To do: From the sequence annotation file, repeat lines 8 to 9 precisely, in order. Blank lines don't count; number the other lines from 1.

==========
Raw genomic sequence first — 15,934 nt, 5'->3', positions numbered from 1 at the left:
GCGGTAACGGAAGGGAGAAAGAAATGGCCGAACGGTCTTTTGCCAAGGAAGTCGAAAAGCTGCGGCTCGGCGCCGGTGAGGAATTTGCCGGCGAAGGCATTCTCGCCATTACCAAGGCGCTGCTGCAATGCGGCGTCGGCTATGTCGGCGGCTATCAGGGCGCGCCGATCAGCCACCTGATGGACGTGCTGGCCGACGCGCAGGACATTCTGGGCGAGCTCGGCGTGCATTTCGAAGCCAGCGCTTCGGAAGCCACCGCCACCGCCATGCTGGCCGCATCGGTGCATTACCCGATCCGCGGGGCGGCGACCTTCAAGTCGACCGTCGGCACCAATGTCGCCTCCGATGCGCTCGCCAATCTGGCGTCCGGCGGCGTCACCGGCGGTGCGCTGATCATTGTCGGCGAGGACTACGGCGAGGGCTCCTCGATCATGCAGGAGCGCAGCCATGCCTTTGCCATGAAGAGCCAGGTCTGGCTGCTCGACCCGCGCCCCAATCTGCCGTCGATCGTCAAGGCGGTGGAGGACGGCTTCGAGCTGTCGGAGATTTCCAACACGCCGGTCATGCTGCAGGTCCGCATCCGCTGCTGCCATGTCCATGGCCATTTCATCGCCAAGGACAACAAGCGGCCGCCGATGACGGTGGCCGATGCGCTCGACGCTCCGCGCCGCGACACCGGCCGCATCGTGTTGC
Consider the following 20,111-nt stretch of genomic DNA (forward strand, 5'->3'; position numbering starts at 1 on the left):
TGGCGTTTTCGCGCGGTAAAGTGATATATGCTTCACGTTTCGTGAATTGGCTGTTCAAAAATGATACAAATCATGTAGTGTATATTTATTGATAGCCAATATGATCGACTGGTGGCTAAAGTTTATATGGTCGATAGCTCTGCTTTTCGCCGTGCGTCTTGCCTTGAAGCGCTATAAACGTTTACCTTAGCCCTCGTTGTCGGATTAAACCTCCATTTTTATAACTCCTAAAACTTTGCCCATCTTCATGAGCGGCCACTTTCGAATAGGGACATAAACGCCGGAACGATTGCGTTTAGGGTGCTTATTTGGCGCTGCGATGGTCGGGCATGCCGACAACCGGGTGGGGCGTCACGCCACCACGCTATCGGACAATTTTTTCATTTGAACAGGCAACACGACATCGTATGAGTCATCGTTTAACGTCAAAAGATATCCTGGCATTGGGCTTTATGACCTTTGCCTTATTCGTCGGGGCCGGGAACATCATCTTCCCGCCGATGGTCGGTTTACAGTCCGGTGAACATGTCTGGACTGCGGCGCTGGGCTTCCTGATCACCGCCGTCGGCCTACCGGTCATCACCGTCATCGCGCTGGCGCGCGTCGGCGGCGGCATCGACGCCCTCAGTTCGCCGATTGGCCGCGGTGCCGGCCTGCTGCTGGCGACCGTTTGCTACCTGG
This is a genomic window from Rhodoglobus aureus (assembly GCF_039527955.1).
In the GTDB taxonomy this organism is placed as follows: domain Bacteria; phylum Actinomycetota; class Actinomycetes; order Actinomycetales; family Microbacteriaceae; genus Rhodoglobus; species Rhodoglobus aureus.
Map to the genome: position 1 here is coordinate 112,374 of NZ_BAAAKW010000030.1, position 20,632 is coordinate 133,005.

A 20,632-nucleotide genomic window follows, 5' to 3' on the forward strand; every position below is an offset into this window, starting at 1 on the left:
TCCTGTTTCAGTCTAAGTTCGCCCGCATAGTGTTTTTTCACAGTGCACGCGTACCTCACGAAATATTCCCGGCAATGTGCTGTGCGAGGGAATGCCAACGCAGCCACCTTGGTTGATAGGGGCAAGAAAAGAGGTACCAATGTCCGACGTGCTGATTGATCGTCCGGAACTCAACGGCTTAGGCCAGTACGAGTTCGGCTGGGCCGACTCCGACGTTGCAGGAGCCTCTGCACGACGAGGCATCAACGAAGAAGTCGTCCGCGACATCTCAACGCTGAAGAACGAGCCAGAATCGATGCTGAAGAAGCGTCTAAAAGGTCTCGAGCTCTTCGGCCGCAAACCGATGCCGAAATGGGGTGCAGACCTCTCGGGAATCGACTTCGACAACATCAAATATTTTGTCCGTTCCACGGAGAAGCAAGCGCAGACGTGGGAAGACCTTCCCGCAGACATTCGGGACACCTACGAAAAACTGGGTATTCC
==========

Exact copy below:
A 20,632-nucleotide genomic window follows, 5' to 3' on the forward strand; every position below is an offset into this window, starting at 1 on the left:
TCCTGTTTCAGTCTAAGTTCGCCCGCATAGTGTTTTTTCACAGTGCACGCGTACCTCACGAAATATTCCCGGCAATGTGCTGTGCGAGGGAATGCCAACGCAGCCACCTTGGTTGATAGGGGCAAGAAAAGAGGTACCAATGTCCGACGTGCTGATTGATCGTCCGGAACTCAACGGCTTAGGCCAGTACGAGTTCGGCTGGGCCGACTCCGACGTTGCAGGAGCCTCTGCACGACGAGGCATCAACGAAGAAGTCGTCCGCGACATCTCAACGCTGAAGAACGAGCCAGAATCGATGCTGAAGAAGCGTCTAAAAGGTCTCGAGCTCTTCGGCCGCAAACCGATGCCGAAATGGGGTGCAGACCTCTCGGGAATCGACTTCGACAACATCAAATATTTTGTCCGTTCCACGGAGAAGCAAGCGCAGACGTGGGAAGACCTTCCCGCAGACATTCGGGACACCTACGAAAAACTGGGTATTCC